Usually I write about the days out touring, but I do spend a lot of time skiing the resort as well. I’ve got two little kids, boys 10 and 6 years old, so not every day is going to be a 3000 v.m slogfest.
I’ll admit I was conflicted this morning. I wanted to get out under my own power and I even loaded up my touring gear and put on my TLTs but as I was going up to the car it dawned on me that while the powder was OK, it probably wasn’t more than 10cm of it, and my wife and kids were laughing and squealing and I hadn’t had a powder day with them all year.
I’ve always been a solo ski tourer. I actually rarely go with others because it’s almost impossible to find partners who want to go and have time. It used to be easier, but now, everyone has kids and jobs, and frankly, seems like everyone has given the sport up. Most of the people I’m thinking of probably wouldn’t see it that way – but if your three years since your last tour and you don’t have any gear – it’s kind of hard to claim you’re a skier.
It’s not a criticism of them – that’s the way things are for many. I get it. Still – ski touring for me is primarily a solitary activity and for someone like me, with a curmudgeonly personality and a tendency to isolation, skiing with my family is a nice variation and probably beneficial.
The snow was still coming down when we got up the hill to Hochfügen. It’s only about 10 minutes up the hill, so it’s where we ski. We’re not all that big on skiing all over the place and pistes are pistes. Long travel and cost associated with lift tickets at dozens of resorts doesn’t make sense for us. Besides – we know the place, and they know us. If my kids got separated from us, they wouldn’t worry a bit. They’d just ski to their favorite restaurant and get something to drink. Money is not really required because the people who work there know us, and they know we’re good for it. It’s a nice feeling.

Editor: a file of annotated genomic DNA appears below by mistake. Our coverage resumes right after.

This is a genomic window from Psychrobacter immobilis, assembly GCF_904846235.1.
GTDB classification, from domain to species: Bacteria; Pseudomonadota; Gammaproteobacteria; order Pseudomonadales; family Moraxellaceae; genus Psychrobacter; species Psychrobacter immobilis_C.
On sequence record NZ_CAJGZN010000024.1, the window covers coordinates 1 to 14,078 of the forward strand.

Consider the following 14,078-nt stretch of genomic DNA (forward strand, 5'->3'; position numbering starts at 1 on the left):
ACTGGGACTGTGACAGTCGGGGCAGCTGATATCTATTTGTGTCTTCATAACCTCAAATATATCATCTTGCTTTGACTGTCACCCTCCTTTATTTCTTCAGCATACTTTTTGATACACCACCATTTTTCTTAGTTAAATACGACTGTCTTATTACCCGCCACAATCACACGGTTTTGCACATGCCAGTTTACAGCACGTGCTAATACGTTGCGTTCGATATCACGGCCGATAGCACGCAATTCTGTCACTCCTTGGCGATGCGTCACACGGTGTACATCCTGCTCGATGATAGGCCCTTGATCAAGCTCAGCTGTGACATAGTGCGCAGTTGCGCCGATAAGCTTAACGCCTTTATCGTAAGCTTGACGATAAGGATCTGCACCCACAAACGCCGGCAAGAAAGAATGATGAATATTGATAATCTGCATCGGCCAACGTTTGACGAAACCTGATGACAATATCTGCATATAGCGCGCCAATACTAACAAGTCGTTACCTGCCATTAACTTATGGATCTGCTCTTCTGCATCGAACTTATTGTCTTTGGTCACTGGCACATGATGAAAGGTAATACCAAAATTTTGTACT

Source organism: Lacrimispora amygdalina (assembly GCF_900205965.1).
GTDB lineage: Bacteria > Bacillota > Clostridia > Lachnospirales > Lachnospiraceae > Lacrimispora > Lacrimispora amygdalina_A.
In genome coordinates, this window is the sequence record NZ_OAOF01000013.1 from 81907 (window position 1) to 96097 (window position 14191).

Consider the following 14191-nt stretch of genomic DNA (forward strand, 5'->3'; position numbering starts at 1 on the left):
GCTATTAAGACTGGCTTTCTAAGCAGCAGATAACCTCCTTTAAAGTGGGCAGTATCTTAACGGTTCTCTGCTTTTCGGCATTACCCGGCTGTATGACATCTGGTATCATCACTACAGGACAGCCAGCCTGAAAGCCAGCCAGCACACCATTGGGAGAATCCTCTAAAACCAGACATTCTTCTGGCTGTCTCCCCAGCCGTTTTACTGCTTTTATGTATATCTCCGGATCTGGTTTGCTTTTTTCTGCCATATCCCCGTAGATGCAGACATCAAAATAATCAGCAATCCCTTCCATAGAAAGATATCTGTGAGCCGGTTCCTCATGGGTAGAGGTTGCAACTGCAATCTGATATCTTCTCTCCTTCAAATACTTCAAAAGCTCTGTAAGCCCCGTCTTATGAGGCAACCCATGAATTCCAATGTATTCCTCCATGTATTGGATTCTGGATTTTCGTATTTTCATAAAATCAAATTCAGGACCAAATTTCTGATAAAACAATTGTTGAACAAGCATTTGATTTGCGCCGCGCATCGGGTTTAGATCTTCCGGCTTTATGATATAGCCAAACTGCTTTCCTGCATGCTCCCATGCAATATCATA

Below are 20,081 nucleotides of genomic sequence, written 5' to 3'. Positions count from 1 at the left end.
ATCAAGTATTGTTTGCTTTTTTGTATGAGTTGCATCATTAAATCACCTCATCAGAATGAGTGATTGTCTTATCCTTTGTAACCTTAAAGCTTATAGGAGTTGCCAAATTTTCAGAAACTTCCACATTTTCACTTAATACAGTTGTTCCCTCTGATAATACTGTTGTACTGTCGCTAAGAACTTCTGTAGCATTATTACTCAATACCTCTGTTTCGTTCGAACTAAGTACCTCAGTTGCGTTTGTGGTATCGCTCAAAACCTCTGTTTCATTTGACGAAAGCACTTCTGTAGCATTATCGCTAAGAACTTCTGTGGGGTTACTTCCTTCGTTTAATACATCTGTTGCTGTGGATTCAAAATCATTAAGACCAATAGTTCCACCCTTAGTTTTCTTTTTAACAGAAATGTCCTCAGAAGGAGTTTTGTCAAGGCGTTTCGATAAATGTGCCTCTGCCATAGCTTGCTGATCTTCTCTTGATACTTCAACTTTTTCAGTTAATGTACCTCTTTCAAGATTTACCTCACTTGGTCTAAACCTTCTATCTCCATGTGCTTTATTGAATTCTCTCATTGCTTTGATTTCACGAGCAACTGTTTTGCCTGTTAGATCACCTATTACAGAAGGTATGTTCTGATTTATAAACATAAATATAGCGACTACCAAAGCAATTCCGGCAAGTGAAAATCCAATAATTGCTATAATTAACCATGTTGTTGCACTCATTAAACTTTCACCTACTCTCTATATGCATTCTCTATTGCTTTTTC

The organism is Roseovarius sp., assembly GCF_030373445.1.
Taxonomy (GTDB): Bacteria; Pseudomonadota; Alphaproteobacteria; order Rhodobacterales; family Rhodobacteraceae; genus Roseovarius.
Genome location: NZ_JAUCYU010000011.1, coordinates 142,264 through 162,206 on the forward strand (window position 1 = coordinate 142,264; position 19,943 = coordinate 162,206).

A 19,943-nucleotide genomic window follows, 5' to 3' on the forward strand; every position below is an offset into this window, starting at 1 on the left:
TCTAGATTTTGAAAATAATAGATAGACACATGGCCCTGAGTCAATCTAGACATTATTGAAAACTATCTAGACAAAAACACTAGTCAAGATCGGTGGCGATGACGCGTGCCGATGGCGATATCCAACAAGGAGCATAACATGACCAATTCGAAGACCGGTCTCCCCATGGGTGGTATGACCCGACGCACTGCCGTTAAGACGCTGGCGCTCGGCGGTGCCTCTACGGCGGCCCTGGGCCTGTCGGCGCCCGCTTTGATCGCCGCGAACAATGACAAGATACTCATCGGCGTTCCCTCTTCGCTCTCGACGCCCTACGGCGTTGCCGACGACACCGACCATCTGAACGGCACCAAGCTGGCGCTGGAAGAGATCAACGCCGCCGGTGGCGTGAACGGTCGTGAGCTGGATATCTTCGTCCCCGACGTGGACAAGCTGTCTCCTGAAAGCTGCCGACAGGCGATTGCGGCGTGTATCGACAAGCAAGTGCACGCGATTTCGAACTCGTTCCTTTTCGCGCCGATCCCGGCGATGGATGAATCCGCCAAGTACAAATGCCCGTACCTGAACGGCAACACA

The place is emptying out after the Faschings holiday. Normally. – that marks the end of the season for the casual skier – after Fasching, the only people left are the season pass holders, but for now, there are still a few Dutch vacationers in large groups. We got off the piste right away and rode the heavy boot-top powder (?) that had really only just covered the manky leftovers that we’ve been skiing for two weeks.
My oldest, at 10, can really ski. I was impressed watching him plow through the challenging snow and remain light on his feet.His younger brother stuck with Sabine but still was riding the pow – which for him was more like knee deep. It’s a trick for him – but he’s only six- so the fact that he skis powder at all is pretty cool.
In any case – both of them were getting attention for their skills from the people on the T-bar that we kept skiing near. It made me a proud Dad, and I recognized again that in another five years or so, it’s likely my oldest will ski better than I do. That’s a good thing.
The best part was that because the snow was difficult and the weather was less than super, most everyone left.
And then the sun came out!
We made a few more runs enjoying the refreshed winter scenery and the warm weather. I followed the kiddos into the woods and had to break off – they were going into gaps so small, i just couldn’t fit! They just laughed at me.
It wasn’t long before the both of them were tired and needing a warm spot to sit, so we ended the day, like most, at the cafe in the gondola building, where we get what we want without having to order.
It was a great day – and I’m looking forward to the empty slopes and the warm sunny days in the high mountains that remain. The best part of the ski season is just starting…..
PS – if you are thinking about getting after it tomorrow- be very careful. The wind was massive yesterday and now, with the new snow, you can’t see the wind loaded stuff. It’s not well bound at all. I was able to stomp on and slide anything with more than about 30 degree angle, and that was in the resort!